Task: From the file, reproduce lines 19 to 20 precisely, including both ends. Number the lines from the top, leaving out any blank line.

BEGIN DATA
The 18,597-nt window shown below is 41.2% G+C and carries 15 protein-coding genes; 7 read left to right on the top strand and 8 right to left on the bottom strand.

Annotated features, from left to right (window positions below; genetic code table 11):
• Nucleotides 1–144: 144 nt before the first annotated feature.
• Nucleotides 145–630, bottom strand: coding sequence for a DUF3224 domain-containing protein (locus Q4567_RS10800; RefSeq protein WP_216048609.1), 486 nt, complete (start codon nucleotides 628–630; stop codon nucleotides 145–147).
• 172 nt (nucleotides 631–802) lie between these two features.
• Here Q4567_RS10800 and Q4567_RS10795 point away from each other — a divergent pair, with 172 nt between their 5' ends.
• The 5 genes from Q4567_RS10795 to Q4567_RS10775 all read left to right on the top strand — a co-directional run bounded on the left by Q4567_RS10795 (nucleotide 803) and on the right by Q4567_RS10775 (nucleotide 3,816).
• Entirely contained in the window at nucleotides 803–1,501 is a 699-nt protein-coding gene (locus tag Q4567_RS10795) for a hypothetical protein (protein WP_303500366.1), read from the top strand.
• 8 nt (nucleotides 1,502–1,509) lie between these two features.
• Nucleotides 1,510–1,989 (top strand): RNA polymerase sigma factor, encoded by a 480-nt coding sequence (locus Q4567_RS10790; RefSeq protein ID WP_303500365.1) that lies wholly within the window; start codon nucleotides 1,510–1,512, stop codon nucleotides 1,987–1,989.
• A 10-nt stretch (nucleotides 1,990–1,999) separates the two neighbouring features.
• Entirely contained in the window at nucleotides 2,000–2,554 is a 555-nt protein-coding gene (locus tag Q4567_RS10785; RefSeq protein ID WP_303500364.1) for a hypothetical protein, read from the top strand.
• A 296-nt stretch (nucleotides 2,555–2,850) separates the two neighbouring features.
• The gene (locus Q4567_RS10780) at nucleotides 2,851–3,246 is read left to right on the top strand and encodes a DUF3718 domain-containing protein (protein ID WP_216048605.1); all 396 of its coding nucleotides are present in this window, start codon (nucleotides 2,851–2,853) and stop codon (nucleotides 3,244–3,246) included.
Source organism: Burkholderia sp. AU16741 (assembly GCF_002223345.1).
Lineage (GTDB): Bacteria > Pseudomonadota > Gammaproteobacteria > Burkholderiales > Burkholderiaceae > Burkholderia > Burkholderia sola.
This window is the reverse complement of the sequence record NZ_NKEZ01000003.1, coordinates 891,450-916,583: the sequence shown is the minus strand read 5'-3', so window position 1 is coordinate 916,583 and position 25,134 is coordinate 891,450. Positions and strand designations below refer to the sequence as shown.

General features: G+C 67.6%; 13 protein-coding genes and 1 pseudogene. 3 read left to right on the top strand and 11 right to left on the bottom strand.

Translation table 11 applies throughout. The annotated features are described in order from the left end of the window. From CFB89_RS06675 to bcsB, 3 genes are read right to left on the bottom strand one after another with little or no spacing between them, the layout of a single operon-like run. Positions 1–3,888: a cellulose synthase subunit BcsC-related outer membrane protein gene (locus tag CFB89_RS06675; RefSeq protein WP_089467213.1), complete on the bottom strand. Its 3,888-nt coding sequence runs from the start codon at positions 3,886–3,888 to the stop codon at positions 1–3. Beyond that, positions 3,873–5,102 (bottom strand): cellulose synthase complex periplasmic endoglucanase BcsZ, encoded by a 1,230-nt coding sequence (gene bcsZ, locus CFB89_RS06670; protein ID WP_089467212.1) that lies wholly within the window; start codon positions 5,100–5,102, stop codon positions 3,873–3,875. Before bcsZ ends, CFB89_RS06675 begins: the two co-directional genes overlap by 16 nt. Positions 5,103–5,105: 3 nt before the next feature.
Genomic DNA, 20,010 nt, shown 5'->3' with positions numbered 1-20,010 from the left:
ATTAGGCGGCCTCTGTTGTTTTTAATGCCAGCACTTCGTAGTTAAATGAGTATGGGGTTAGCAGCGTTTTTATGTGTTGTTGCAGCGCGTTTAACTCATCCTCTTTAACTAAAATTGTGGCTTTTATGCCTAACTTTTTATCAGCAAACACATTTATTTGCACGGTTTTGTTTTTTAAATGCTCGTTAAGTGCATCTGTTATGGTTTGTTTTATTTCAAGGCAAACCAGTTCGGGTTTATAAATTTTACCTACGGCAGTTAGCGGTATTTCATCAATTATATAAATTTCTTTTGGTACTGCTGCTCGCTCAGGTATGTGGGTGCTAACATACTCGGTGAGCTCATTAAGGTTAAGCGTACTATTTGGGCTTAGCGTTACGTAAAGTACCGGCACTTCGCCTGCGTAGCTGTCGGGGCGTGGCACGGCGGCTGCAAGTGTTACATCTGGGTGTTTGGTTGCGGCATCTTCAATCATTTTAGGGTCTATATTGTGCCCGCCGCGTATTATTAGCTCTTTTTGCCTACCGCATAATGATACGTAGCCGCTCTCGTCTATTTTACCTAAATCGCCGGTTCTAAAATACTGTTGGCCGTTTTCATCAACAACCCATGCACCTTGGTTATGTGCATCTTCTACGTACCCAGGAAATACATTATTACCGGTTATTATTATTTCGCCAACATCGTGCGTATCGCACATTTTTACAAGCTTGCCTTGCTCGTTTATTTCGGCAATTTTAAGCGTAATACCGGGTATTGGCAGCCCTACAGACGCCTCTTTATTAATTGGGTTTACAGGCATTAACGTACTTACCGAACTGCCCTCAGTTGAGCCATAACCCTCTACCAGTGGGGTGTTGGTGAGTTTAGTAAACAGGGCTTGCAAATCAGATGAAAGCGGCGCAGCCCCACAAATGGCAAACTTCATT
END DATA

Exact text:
Translation table 11 applies throughout. The annotated features are described in order from the left end of the window. From CFB89_RS06675 to bcsB, 3 genes are read right to left on the bottom strand one after another with little or no spacing between them, the layout of a single operon-like run. Positions 1–3,888: a cellulose synthase subunit BcsC-related outer membrane protein gene (locus tag CFB89_RS06675; RefSeq protein WP_089467213.1), complete on the bottom strand. Its 3,888-nt coding sequence runs from the start codon at positions 3,886–3,888 to the stop codon at positions 1–3. Beyond that, positions 3,873–5,102 (bottom strand): cellulose synthase complex periplasmic endoglucanase BcsZ, encoded by a 1,230-nt coding sequence (gene bcsZ, locus CFB89_RS06670; protein ID WP_089467212.1) that lies wholly within the window; start codon positions 5,100–5,102, stop codon positions 3,873–3,875. Before bcsZ ends, CFB89_RS06675 begins: the two co-directional genes overlap by 16 nt. Positions 5,103–5,105: 3 nt before the next feature.
Genomic DNA, 20,010 nt, shown 5'->3' with positions numbered 1-20,010 from the left: